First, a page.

3D printing has taken the world by storm. From small trinkets, to gargantuan aviation equipment, to biological material including human skin and tissue; 3D printing’s near boundless realm of applications makes it an ideal solution for virtually any unique manufacturing endeavor. A process nearly 40 years in the making, 3D printing, and additive manufacturing in general, has come a long way from its beginnings as simply a prototyping technique. We now have the ability to 3D print anything from baubles to buildings and beyond and this burgeoning industry’s potential is only increasing.
Uniquely Versatile Manufacturing Potential
A prime example of the manufacturing scope of 3D printing is the work being done by scientists at the Department of Energy’s Oak Ridge National Laboratory. Oak Ridge has consistently been at the forefront of 3D printing possibilities, using the technology to create a Shelby Cobra sports car, a fully functional excavator, a house/car energy system, and an Army Jeep.
More recently however, they created the world’s largest 3D printed object when they produced a 3D printed version of a “trim-and-drill” tool used by Boeing to build the wings on its passenger aircraft. After 30 hours of printing, the behemoth tool was about the size of an SUV weighing in at 1,650 lbs and measuring 17.5 feet long, 5.5 feet wide, and 1.5 feet tall. As impressive as Oak Ridge Labs' accomplishments are, the potential of 3D printing extends much further into a wide array of industries.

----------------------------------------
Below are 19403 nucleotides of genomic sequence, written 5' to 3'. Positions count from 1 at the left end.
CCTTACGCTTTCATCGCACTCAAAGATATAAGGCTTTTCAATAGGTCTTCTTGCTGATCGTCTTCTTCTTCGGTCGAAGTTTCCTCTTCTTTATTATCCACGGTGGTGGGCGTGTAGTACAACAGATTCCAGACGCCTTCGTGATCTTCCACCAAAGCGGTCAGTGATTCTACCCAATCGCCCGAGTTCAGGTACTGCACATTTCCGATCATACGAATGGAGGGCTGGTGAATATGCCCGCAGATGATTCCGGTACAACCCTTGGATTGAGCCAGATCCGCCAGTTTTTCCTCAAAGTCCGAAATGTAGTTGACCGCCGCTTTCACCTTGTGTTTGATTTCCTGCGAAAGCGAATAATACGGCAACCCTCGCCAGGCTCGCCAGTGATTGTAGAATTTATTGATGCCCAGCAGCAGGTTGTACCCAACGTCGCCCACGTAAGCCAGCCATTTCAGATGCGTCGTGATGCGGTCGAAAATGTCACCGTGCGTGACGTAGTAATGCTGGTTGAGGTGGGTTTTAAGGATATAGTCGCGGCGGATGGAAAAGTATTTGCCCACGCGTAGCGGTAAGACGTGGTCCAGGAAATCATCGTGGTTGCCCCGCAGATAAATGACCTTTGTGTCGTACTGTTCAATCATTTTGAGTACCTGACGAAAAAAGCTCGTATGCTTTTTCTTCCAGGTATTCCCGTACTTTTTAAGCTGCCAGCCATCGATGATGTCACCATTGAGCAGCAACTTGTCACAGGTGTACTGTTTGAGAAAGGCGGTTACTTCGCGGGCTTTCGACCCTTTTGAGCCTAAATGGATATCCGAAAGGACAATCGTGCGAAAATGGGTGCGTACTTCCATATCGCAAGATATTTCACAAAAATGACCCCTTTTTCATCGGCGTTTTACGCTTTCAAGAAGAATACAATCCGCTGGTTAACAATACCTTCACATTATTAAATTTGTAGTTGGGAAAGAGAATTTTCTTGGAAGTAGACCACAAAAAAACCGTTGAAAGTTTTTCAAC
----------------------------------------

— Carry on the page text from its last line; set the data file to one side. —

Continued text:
3D x Bioprinting: Regenerative medicine scientists at Wake Forest Institute for Regenerative Medicine created a 3D bioprinter (Integrated Tissue and Organ Printing System), that can produce replacement tissues strong enough to endure transplantation. They were able to print ear, bone, and muscle structures that, when implanted into animals, matured into functional tissue and developed a system of blood vessels. Madrid’s Universidad Carlos III has even created a prototype for a 3D bioprinter that can print totally functional human skin for applica